We know from the research of Aiken and colleagues3 that patient-staff ratios have an impact on error rates and patient mortality. It is really true that having too few nurses leads to adverse patient events, including death and also a number of complications that delay recovery.

In their study of over 10000 nurses and 232000 surgical patients, the number of patient deaths increased by 7% for each additional patient added to a safe patient-staff ratio of 4 to 1. As nurses were assigned more patients, mortality increased and, by implication, errors increased. Our ability as nurses to protect our patients from harm is at the heart of the nursing role, and it is an ability that is clearly affected by high patient-staff ratios.

Patient-staff ratios are affected by administrative decisions to manage costs by reducing staff positions (a phenomenon that deserves no comment here!) and by the current nursing shortage. The shortage has hit specialty areas such as critical care the hardest and leaves units vulnerable to unfilled positions. The American Association of Critical-Care Nurses reports that, although the extent of the critical care nurse shortage has not been quantified, the number of requests for temporary and traveling critical care nurses has increased 45% for adult coronary care units, 50% for pediatric and neonatal ICUs, and 140% for emergency departments (www.aacn.org/AACN/practice).

Not only does the nursing shortage make it difficult to staff critical care units adequately, it also has other serious implications with respect to patient safety. In the past, ICUs rarely accepted nurses without substantive clinical experience. Now, this requirement is often reduced or waived altogether to meet current staffing needs. New graduates participate in most ICU training programs across the country, but the learning curve is steep and it is easy for new nurses to become overwhelmed. Do we have the programs in place (eg, residency programs, mentorship, CCRN certification preparation) to support these new practitioners as they gain the special knowledge and expertise required in the ICU?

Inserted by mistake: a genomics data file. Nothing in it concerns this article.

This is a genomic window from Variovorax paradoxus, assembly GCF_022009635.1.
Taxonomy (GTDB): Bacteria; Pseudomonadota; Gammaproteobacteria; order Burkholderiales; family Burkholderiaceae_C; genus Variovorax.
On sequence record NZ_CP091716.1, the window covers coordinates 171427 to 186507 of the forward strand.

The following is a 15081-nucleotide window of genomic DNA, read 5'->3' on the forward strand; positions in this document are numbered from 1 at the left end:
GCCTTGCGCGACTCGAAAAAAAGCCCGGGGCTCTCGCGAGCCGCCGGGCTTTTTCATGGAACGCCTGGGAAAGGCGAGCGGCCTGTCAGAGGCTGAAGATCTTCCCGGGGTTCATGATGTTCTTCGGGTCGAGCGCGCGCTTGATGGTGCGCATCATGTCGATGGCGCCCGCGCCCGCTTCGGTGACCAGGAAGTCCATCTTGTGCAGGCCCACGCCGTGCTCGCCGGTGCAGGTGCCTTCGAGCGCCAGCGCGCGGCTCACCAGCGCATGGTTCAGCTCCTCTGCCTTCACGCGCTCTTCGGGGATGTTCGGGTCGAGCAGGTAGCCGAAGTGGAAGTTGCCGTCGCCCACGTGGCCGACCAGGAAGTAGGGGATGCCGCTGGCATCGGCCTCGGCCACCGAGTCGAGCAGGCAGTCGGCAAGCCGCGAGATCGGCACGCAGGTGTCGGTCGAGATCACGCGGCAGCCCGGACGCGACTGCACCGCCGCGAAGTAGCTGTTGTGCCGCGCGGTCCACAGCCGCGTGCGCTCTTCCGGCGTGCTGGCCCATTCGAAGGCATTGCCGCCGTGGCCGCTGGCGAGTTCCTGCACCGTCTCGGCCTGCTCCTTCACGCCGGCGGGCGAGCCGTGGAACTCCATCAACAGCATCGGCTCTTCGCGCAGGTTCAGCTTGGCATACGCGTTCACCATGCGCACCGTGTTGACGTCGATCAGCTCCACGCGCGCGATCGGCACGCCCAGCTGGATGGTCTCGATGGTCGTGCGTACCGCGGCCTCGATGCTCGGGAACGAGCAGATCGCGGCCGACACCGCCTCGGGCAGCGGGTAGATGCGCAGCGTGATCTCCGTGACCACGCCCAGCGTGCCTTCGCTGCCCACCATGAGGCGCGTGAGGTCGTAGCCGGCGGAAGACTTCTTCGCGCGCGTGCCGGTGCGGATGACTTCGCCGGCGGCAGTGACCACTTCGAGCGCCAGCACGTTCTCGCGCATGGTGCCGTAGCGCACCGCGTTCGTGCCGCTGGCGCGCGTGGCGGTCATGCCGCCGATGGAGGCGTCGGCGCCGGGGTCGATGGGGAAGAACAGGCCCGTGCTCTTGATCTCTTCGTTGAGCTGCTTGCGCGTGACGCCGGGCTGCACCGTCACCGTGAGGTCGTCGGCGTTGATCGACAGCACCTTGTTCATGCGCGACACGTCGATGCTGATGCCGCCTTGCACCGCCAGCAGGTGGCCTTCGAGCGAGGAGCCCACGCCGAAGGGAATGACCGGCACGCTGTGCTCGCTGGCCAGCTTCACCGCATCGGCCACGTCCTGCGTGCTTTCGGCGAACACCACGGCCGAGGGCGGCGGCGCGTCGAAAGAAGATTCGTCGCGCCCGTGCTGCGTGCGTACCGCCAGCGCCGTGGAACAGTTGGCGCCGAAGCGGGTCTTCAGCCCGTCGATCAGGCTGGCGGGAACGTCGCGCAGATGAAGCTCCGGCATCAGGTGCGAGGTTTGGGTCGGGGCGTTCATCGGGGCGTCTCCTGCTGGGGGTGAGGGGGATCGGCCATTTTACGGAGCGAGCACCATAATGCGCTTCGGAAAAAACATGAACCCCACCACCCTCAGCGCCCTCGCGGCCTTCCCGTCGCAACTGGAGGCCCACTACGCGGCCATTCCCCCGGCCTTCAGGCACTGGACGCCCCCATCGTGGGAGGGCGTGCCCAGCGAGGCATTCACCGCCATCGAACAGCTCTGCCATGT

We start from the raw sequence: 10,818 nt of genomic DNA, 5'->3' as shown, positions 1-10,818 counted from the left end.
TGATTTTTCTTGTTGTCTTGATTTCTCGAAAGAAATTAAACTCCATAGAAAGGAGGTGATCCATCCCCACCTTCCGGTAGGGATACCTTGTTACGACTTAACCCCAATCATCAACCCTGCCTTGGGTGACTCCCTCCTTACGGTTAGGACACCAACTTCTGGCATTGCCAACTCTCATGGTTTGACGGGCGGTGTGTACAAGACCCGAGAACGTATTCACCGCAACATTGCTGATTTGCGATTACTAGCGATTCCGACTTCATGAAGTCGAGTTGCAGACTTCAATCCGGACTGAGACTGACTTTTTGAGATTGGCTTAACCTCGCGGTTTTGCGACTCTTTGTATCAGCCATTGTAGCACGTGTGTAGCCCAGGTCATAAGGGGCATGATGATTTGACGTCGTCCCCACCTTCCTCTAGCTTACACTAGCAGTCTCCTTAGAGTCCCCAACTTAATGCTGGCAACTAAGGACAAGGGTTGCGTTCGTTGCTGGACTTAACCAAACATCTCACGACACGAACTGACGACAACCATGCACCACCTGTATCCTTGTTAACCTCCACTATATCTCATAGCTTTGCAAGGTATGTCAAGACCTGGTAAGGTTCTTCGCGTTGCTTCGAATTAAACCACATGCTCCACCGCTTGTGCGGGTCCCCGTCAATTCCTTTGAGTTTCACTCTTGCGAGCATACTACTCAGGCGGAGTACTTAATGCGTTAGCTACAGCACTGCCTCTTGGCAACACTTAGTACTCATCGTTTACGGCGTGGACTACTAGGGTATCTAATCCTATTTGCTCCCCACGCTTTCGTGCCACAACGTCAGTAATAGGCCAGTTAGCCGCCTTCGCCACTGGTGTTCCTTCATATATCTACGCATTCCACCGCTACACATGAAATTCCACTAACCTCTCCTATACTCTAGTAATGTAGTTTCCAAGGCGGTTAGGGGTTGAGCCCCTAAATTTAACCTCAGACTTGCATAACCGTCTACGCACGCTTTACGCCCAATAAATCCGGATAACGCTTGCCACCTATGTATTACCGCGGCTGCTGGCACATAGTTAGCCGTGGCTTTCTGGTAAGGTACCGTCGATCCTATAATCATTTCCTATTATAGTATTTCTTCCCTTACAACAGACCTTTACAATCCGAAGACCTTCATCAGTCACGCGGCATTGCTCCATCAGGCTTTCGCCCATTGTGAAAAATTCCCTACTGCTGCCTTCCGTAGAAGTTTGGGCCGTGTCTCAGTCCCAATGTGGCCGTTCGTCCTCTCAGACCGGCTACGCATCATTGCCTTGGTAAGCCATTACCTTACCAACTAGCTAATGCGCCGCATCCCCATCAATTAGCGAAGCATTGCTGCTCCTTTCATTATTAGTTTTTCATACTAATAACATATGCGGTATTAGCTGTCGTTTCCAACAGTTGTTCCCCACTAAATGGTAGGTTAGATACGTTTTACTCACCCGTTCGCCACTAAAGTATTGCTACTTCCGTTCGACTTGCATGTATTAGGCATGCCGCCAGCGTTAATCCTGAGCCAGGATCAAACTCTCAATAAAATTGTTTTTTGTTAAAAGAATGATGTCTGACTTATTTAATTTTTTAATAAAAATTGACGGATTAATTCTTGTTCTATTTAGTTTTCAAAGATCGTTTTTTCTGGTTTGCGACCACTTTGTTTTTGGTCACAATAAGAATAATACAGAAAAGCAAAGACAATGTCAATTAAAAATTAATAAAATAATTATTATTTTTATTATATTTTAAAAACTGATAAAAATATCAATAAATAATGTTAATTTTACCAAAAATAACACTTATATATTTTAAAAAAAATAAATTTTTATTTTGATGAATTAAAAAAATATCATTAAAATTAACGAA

Because the critical care environment is highly complex and has a high patient acuity and a large number of nurse-patient interactions, the ICU is particularly susceptible to error. In one study comparing medication-related errors that occurred in the ICU with errors that occurred outside of the ICU, preventable adverse drug events were twice as common in the ICU. However, when the number of drugs used or ordered was taken into consideration, ICU errors were comparable, illustrating that errors in patient care are more likely to occur in the ICU because of the high number of drugs that critically ill patients require.4 In another study of ICUs, researchers observed that the likelihood of a patient experiencing an adverse event increased about 6% for each day of hospital stay.5 

Can technology play a role in improving safety? We have hardly begun to gather the data required to answer this question, but we can be hopeful. In a recent article, Bates and Gawande6 examined the role of information technology and its use in improving patient safety. Their high-tech strategies for prevention of errors included incorporating tools that improve communication, make knowledge more accessible, provide key information, assist with calculations, perform checks in real time, assist with monitoring, and provide decision support. For example, clinical pharmacists can be key members of the ICU team and play a role that currently exists in few institutions, participating in patient care conferences, going on daily rounds, and implementing strategies to reduce medication-related errors. Technical innovations such as computer entry systems that eliminate handwritten medication orders and bar codes on all medications that are matched to patients’ arm bands can also reduce errors.

The use of personal digital assistants in hospitals has expanded exponentially in the past few years. Pharmacologic databases, medication calculators, and electronic text libraries are all available in a device the size of a thin wallet. A huge amount of information can now be carried in one’s pocket and therefore be readily available at the “point of care.” For example, MedCalc Version 2.8 (available at http://medcalc.media.net/desc.html) performs more than 70 calculations that include body mass index and renal calculations, oxygen transport parameters, and red blood cell indices.